OTTAWA — The wife of a Canadian caught in the geopolitical struggle between the U.S. and China says he was relieved to discover he has not been forgotten after months of hearing nothing from the outside world in his Chinese jail cell.
On Thursday, Michael Kovrig will mark two years behind bars in China under difficult conditions. The former diplomat and fellow Canadian Michael Spavor were both detained in December 2018 in an apparent retaliation for the arrest, days earlier, of Huawei chief financial officer Meng Wanzhou in Vancouver on a U.S. extradition warrant.
Vina Nadjibulla said as the two-year milestone approaches, the ordeal is taking a toll on her husband, and that 2020 has been particularly harsh — including a “very difficult” stretch from March to October when Kovrig heard nothing from the outside.
Nadjibulla is hoping the incoming Biden administration — and the new multilateral approach to China expected to come with it — will help the cases of Kovrig and Spavor. She added, however, that it’s early days and difficult to predict what will happen once President-elect Joe Biden is sworn in.
“Like many Canadians, I am hopeful that change will result in improvements on a variety of international relations issues and certainly issues between Canada and the U.S., and the U.S. and China,” she said in an interview. “The overall context will definitely change and may improve. And I, like many Canadians, am hopeful that could spell out good news for Michael’s freedom.”
Nadjibulla said that due to the pandemic, Kovrig’s consular visits were canceled in January and only resumed in October. The only outside communication he had during that period was a brief phone call in March to speak with his ailing father.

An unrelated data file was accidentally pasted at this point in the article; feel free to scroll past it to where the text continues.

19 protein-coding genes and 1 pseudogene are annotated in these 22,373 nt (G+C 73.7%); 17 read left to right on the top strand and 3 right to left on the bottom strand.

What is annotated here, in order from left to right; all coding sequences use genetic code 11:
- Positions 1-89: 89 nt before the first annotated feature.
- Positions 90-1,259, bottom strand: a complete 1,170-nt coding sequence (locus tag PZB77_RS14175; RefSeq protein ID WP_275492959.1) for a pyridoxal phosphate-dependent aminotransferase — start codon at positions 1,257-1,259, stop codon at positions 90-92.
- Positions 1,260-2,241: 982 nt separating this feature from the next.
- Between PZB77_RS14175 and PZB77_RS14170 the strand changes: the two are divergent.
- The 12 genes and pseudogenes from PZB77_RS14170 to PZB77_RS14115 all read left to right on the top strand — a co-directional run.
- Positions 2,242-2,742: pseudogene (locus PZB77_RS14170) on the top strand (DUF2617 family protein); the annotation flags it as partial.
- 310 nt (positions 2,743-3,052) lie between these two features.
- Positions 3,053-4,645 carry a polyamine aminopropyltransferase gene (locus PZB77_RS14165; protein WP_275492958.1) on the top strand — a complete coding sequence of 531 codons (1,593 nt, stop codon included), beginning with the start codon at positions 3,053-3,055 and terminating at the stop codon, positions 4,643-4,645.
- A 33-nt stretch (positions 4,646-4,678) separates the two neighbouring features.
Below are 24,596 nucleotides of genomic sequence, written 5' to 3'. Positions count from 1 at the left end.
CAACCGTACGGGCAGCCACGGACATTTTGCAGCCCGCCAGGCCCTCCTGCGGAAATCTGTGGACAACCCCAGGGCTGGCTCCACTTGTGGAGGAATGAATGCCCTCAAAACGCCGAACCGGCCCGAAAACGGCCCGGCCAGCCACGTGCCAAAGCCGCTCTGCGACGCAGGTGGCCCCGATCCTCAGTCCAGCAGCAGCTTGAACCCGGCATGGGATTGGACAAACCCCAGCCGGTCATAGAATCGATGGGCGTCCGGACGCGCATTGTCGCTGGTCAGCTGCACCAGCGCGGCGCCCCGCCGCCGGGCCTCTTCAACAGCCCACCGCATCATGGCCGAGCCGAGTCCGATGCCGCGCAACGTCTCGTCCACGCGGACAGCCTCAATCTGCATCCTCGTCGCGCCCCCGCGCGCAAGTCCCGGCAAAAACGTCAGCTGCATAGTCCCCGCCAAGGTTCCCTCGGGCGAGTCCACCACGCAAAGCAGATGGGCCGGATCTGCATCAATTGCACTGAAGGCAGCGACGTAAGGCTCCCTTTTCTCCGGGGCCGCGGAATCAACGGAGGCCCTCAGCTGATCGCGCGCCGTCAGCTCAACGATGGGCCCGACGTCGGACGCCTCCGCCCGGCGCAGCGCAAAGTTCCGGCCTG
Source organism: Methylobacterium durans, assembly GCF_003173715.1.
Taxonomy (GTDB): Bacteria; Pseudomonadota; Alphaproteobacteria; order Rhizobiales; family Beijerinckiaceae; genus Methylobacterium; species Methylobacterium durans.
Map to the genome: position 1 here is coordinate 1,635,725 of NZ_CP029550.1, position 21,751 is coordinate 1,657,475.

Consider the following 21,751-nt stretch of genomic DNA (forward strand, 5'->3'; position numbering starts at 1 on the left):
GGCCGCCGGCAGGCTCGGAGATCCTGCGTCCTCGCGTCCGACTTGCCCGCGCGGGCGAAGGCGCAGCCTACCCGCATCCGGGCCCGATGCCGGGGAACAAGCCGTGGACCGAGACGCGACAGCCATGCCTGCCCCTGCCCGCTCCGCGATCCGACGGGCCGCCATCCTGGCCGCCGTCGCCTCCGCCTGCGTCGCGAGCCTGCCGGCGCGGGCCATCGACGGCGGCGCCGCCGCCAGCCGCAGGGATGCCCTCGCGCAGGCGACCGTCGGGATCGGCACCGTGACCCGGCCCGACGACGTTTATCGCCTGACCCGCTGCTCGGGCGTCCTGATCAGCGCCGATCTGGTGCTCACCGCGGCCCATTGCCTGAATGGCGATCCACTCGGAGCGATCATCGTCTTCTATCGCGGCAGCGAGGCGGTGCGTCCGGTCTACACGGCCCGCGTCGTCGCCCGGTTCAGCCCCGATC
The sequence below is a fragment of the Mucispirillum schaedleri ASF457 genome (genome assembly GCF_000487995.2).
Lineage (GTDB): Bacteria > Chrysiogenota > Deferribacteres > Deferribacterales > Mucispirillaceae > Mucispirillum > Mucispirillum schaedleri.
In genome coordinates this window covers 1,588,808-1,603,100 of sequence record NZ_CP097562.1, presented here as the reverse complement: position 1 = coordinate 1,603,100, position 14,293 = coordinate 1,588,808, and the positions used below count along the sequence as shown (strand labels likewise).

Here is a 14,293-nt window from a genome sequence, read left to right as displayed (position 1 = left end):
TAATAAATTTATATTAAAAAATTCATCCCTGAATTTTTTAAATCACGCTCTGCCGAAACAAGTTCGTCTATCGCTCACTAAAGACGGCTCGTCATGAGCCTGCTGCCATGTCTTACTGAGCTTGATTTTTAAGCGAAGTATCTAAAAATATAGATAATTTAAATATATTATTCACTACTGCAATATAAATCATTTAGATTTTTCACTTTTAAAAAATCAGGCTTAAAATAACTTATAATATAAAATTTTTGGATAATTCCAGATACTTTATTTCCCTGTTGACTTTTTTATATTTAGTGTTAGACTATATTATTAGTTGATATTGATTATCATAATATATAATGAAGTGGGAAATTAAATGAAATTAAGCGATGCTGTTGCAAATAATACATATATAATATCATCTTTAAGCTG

“That was a profound change to be able to have that contact again and to be able to get some letters, get some books and have a slight understanding of what’s happening in the world,” she said of virtual consular visits in October and November. “And to also get news of the fact he is not forgotten, that many, many people — the Canadian government, other governments around the world and colleagues — are working to resolve this situation and to hopefully secure his freedom. That gives him a sense of not being alone and keeps hope alive for him.”
Meng’s arrest infuriated Beijing, which labeled it a political move by Washington assisted by Ottawa. The Trudeau government has rallied allies, including the U.S., to pressure China into releasing Kovrig and Spavor, who face serious accusations of endangering national security.
Her case, based on fraud charges connected to an alleged violation of U.S. sanctions on Iran, has thrust middle-power Canada into the ring with the two superpowers. Meng is fighting extradition in Canadian courts and, if the case proceeds, it’s expected to take years.
Last week, a report from The Wall Street Journal — later confirmed by POLITICO — said Meng has been negotiating a possible deferred prosecution agreement with the U.S. Department of Justice that would allow her to return to China.
Asked about the report, Nadjibulla replied that her focus remains on securing Kovrig’s freedom.
Canada-China diplomatic relations rapidly eroded after Meng’s arrest and resulted in trade actions by Beijing against some Canadian exports.